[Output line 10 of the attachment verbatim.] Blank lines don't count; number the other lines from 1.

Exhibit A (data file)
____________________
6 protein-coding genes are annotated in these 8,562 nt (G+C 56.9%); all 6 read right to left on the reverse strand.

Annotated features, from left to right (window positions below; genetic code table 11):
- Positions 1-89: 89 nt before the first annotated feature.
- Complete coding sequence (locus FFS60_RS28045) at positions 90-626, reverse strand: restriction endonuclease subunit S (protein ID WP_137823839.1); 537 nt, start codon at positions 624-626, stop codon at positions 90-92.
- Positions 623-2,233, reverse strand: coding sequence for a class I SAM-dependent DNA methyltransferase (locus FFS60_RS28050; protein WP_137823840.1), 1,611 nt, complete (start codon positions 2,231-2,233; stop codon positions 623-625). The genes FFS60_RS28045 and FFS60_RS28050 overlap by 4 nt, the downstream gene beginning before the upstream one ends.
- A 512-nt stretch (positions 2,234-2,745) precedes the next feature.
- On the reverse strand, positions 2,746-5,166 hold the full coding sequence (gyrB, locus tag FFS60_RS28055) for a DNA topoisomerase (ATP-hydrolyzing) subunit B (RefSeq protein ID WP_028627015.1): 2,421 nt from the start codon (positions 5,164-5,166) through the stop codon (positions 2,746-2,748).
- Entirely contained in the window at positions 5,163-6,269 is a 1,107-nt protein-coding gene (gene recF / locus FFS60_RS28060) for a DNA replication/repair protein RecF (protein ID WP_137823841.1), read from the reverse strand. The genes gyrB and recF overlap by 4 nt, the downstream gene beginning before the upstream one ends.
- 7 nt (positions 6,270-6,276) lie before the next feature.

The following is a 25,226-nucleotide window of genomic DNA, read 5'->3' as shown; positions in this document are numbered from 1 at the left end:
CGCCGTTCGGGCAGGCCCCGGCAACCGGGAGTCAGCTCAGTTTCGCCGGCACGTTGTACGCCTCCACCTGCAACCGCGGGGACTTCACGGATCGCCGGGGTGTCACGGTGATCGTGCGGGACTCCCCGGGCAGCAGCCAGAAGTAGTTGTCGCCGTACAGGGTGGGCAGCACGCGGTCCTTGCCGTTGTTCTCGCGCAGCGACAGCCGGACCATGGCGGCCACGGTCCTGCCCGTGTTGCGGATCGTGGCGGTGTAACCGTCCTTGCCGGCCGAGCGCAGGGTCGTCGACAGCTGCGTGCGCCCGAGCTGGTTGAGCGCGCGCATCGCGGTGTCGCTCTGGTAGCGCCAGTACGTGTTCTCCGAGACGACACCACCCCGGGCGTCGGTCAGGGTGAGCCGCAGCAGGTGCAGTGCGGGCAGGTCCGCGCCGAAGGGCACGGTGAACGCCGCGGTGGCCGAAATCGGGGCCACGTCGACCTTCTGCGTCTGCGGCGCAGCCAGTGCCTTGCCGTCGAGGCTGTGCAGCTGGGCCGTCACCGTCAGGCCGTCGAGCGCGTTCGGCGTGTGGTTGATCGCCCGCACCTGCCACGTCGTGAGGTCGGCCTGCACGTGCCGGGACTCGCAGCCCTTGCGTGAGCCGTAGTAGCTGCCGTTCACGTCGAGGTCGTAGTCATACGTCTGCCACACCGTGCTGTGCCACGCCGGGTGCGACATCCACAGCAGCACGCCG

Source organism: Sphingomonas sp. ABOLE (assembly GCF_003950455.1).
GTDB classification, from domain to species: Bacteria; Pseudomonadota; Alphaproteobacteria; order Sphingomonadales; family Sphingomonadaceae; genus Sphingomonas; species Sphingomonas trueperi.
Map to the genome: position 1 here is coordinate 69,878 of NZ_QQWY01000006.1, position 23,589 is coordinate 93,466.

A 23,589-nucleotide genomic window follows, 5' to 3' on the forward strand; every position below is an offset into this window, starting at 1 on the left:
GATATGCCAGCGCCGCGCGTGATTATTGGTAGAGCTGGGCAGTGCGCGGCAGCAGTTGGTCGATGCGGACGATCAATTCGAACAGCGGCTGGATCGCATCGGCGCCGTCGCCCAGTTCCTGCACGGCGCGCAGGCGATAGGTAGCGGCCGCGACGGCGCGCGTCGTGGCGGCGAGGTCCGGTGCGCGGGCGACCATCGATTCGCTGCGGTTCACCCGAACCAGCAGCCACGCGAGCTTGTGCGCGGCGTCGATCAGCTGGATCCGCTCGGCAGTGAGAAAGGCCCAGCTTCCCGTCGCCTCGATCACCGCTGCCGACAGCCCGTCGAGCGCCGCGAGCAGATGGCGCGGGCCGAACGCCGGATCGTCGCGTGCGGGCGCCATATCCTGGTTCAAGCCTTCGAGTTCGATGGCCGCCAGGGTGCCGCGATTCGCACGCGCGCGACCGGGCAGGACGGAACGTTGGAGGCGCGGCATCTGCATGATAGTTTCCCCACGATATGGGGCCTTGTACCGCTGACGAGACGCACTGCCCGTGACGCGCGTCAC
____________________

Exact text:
The following is a 25,226-nucleotide window of genomic DNA, read 5'->3' as shown; positions in this document are numbered from 1 at the left end: